Influencer Relations – The Wild West of the Marketing World


A decent amount of my time is spent not just defining what I can do for companies, but actually defining new terms and tactics that are trending in my industry. (Note: This is not a stick at anyone, as I wouldn’t expect my extremely busy clients to have time to dive into this sort of stuff.) But regardless of where your internal marketing dictionary ends…there is one term that’s been around for awhile, yet is still evolving and broadening its definition on the daily. It’s the word “influencers” and I like to define it as the Wild West of the marketing world. No one really imagined Influencer Marketing being a thing, and it’s still very much a “the rules are there are no rules” mindset. Maybe I should’ve referenced Fight Club in my article title? Moving on…

Some people are still absolutely stunned when I tell them they may need to allocate marketing money towards getting featured on a popular blog or Instagram account. Should you always have to pay to play? No, but the point is that, to some, Influencer Marketing is such a foreign concept.

But is it really that foreign? I think that most people have always trusted the word of someone they respect or admire over corporate messaging or a formal ad. Yet many members of C-level management will need the value of influencer tactics spelled out for them – and they’re not alone. According to a report by Altimeter and Traackr, 1/3 of marketers still have a low opinion of influencer relations…and I don’t blame them. Unless you know what the term means, and how it can provide value, then why would you trust it to work for your company?

One of my very close friends goes to incredible lengths to explain Influencer Marketing to her leadership team, and (are you ready for this?) it involves a tree diagram with human stick figures and arrows. To be completely honest a stick figure doodle might be the best way to visually describe the path from influencer to end goal, whether that means a direct sale or some sort of KPI. But in simple terms it can be explained as, “A nonpromotional approach to marketing in which brands focus their efforts on opinion leaders, as opposed to direct target market touchpoints.” (Thank you, Forbes.) And you know what?  It’s a big deal and it WORKS.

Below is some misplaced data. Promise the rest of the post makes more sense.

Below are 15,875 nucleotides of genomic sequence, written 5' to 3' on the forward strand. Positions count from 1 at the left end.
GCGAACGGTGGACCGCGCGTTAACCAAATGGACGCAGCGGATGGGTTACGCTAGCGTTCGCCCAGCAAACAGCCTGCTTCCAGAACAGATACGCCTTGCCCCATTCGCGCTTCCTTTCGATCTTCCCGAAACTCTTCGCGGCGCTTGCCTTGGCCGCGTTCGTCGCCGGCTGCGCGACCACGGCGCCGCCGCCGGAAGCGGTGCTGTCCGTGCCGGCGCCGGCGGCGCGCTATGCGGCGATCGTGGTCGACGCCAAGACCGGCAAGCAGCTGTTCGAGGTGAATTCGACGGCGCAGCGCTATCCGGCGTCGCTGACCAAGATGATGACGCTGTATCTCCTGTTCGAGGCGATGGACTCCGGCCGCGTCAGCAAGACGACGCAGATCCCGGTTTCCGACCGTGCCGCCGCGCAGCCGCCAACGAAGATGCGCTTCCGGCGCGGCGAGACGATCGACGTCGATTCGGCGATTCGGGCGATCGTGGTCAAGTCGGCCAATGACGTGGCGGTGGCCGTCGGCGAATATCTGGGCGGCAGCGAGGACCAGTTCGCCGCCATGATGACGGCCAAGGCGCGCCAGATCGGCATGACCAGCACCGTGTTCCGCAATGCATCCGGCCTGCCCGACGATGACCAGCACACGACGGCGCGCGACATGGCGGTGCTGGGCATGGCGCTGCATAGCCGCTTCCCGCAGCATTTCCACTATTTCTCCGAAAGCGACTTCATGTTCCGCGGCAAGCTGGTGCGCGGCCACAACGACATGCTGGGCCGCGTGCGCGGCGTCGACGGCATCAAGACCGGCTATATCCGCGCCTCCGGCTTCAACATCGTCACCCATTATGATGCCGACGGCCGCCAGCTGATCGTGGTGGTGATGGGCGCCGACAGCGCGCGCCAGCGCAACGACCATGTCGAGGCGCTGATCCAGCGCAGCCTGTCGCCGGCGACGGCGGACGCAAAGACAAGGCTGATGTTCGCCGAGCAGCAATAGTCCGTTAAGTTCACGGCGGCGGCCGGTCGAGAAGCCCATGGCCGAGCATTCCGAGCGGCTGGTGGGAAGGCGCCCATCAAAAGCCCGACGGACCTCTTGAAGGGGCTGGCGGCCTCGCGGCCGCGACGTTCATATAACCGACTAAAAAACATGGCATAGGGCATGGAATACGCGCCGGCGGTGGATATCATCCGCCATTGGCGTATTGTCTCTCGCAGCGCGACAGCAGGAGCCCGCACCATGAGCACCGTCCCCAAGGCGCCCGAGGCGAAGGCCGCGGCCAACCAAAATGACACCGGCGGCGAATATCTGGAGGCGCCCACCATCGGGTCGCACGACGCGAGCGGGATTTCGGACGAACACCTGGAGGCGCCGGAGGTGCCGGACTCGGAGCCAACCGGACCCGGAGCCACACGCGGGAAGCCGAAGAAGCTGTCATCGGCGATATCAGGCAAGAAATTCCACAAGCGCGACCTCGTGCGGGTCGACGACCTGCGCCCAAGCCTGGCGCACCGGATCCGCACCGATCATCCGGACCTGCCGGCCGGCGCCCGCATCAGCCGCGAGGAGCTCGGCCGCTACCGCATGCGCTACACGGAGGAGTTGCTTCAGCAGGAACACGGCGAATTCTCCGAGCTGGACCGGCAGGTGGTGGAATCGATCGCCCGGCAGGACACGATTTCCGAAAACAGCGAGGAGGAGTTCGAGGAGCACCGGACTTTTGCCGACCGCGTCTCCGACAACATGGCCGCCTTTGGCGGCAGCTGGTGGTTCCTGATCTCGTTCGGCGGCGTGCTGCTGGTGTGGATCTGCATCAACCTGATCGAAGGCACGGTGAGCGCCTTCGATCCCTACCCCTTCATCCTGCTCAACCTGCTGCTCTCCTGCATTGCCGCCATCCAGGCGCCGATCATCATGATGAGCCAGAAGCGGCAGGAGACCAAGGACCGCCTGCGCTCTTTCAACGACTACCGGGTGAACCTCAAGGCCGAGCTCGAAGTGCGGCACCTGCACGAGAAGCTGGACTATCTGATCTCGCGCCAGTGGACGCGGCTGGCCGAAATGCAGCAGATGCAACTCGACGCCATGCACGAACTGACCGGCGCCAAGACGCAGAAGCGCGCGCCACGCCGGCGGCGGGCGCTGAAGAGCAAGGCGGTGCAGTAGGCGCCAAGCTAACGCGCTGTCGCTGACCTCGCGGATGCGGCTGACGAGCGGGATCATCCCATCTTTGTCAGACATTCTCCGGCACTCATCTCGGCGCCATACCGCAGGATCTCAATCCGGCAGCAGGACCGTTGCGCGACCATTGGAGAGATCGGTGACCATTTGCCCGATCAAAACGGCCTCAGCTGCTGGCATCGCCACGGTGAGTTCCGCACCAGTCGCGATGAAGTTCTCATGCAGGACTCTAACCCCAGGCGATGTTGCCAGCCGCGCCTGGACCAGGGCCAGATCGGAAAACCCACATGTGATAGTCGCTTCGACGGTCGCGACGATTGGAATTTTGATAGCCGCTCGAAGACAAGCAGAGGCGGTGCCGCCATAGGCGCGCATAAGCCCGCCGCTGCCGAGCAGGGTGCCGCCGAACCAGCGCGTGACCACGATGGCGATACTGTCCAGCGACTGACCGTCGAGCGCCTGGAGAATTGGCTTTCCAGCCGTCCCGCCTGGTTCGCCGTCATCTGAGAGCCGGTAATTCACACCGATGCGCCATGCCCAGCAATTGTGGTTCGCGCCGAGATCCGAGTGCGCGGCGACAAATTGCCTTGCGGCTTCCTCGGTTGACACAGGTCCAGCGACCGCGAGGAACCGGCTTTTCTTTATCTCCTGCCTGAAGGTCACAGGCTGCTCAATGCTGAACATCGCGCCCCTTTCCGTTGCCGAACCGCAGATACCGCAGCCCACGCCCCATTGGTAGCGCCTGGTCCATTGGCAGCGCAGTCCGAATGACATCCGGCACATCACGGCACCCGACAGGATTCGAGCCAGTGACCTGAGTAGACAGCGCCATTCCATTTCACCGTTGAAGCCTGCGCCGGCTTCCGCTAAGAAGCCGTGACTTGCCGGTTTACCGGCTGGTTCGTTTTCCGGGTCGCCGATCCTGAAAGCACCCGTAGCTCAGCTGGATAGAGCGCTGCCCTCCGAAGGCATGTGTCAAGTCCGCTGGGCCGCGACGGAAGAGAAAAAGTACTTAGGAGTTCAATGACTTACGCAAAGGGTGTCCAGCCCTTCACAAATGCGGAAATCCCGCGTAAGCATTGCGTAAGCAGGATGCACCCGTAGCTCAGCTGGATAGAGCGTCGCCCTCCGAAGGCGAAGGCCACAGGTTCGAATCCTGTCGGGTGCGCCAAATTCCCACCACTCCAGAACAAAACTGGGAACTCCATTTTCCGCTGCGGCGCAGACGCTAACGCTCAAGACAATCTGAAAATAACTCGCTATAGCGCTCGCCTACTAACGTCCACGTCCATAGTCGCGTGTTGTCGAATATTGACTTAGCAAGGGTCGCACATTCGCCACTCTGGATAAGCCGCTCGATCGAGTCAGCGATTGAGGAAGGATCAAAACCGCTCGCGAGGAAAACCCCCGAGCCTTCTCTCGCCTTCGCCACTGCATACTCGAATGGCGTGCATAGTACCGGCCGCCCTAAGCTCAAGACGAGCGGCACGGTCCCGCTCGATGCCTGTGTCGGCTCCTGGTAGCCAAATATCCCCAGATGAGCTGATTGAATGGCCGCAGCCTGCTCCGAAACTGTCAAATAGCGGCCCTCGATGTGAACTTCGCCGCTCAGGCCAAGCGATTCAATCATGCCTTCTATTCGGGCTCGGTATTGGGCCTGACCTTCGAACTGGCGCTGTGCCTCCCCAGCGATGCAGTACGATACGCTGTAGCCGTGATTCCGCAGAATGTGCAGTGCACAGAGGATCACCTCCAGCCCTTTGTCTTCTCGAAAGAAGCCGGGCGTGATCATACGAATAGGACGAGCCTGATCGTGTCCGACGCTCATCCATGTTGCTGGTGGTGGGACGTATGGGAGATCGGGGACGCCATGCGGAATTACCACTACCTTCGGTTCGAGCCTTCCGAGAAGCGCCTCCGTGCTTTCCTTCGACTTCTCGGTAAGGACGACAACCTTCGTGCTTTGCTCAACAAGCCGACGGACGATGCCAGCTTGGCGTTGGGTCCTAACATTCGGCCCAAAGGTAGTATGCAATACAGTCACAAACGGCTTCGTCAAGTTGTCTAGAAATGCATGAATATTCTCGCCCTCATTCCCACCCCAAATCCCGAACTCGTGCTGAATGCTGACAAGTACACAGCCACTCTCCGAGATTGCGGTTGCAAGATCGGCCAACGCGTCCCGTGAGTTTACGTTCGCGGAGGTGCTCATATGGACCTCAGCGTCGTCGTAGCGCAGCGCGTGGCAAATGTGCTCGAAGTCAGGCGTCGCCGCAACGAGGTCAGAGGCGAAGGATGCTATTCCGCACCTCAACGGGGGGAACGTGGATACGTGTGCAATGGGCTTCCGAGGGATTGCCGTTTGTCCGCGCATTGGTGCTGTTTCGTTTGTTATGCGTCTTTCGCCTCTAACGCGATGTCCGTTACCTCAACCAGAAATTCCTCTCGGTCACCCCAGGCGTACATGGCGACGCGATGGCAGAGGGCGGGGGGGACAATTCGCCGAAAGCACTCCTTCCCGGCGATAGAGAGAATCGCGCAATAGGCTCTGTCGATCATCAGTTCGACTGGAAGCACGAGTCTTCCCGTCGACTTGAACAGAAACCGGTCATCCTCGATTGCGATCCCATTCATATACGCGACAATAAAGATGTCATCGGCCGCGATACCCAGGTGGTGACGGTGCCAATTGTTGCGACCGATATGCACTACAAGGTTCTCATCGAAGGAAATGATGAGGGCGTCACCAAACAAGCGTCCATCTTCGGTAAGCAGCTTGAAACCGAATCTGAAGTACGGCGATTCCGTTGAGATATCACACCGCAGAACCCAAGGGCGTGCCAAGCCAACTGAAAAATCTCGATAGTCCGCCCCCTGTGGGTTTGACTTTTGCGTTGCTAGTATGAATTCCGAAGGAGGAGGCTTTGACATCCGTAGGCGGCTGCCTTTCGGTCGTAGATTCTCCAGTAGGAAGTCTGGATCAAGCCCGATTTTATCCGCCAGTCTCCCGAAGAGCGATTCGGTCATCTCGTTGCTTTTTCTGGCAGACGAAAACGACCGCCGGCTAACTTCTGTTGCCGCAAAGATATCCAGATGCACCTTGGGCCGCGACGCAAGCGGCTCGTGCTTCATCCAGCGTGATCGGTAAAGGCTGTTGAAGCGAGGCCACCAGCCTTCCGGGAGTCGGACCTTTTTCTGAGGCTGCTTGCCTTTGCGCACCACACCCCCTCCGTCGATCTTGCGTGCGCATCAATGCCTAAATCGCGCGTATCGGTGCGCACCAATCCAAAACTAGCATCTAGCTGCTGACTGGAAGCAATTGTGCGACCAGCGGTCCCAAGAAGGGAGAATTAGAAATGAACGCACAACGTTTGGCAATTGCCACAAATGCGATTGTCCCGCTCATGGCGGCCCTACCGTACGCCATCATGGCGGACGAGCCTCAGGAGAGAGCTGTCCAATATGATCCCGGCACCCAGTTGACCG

influencerstatSource: ADWEEK

Before you start stressing about budget allocations and blah blah blah, know that there are many cost-effective ways to work with influencers. The easiest way to explain this is by segmenting them into two categories:

Earned Influencers: They are oh-so-sweet! These are natural advocates who are already chatting about your brand because they’ve had positive experience(s) with it. (A great way to find these ambassadors is to have someone skillfully monitoring conversations via social media, etc.) The real “hurdle” for leveraging this group is to have a team member who is responsible for managing influencer relations, planning collaborations, and organizing all your amazing content. It’s important to note that a valuable influencer for your brand may have a reach of 5,000 people, or maybe 5 million people…it really depends on the evaluation of their audience and how it intertwines with yours. If you’re new to the market and don’t have anyone talking about you yet, have no fear. I believe there are earned influencers for every brand – you just need to discover and engage. Building an earned influencer list is easy if you’re resourceful about it (stay tuned for an article all about that).

Paid Influencers: Not just talking about Kylie and Kendall Jenner here. There are a lot of opinion and inspiration leaders out there that are charging beacoup bucks to provide product context, or to show up to your event – from lifestyle bloggers, to wellness warriors, to tech nerds, and everything in between. My advice to you? Remember: The rules are there are no rules. They’re going to send you a compensation spec sheet and you’re going to be shocked…but know that, as always, there’s room for negotiation. There might even be an opportunity to form a collaboration with product or marketing collateral used as compensation. Once you decide to work with someone, make sure every little thing is listed on the contract (Ex. How many social posts? What’s the time frame? How will KPIs be tracked?). This is just one of the many moments where having an experienced new media manager really pays off – they should be going through your contract with a fine tooth comb!

Both earned influencers and paid influencers can hold tons of value for your brand – it’s up to your team to measure the success of these relationships and campaigns in a way that makes sense.

My last tidbit is to never get too comfy with your strategy. After all, this is the Wild West of the marketing world. Giddy up…

Got a question? Send me a note.

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